However, if you don’t think you can control the movement as well with this grip, go back and work on your wrist flexibility.
Then let that be your goal of improving wrist flexibility.
Here are some examples of stretching exercises to improve wrist flexibility.
The Standing Prayer Wrist And Fingers Stretch is a great way to improve flexibility of the wrists and fingers, especially if you struggle with the front rack grip position when performing barbell front squats.
To get started:
If you want to focus on one wrist at a time, try this.
The Standing Single Arm Wrist Extension Stretch is a great way to focus on improving the flexibility of each wrist, one at a time, especially if you struggle with the front rack grip position when performing barbell front squats.
To get started:
Even though these wrist flexibility exercises look easy, if you have tight forearms and wrists, you will feel this stretch.
Give these wrist flexibility stretches a try if you can’t quite get into the proper front rack squat grip position.
Until then, go with the “I Dream Of Jeannie” grip, but try to progress up to the front rack squat grip with these stretches.
The next coaching cue is when you lower your body down into the squat, try to make sure you keep the weight balanced over your entire foot.
When you have the weight loaded in front of your body, you don’t want to lean forward or backward too much.
You want to use and push through the whole platform of the foot to drive back up to the top of the front squat.
The other coaching cue you want to think about is rather than just standing up, think about pushing the floor away from your body.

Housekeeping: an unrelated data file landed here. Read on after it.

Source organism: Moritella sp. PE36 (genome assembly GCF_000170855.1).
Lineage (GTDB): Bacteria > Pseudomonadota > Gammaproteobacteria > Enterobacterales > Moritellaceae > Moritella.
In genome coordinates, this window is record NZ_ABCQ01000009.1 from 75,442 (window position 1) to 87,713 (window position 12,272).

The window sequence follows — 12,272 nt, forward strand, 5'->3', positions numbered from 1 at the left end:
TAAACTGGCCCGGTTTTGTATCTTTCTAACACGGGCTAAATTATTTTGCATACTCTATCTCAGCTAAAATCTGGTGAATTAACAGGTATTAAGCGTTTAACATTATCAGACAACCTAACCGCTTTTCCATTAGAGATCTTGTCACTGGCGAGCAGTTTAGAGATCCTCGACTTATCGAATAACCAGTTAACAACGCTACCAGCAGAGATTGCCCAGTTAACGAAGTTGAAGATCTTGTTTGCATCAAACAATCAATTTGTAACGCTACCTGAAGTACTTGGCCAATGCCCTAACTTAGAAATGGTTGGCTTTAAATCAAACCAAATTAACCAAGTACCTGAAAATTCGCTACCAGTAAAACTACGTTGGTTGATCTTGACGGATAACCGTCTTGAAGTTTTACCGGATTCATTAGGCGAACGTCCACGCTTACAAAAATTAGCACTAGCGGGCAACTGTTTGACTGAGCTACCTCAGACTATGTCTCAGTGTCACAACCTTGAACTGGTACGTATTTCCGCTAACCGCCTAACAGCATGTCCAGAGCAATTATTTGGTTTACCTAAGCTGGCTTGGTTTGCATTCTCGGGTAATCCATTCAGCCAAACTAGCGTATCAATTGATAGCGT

Another reason why we love the barbell front squat is it allows for a great range of motion during the lowering of the squat.
When you come up out of the bottom of the squat, mentally think about pressing the floor away from you, rather than moving the bar up.
Even though I was only using an unloaded barbell during this tutorial video, my body was shaking because I was creating so much tension through my lower body and core, by pressing the floor away from me.
During the barbell front squat, the core is activated by stabilizing the weight from falling forward.
Lastly, at the top of the squat, think about driving your hips forward to move them in between your shoulders and knees.
This way your knees and hips straight at the exact same time.
Big thanks and appreciation to Rick Richey for taking the time to coach me on how to front squat with proper form and technique, and for allowing us to film in his studio.
Add more front squats to your workout.
If you’re new to the front squat, try it with an empty barbell first.
Once you get the movement down, progress your way up by adding weight.
You can also try the dumbbell front squat variation.
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Brad Gouthro is the founder of Live Lean TV, a media company focused on helping men and women “Live Lean” 365 days a year. Brad’s programs and content have helped millions of people all over the world learn how to get in shape, and more importantly, sustain it for life.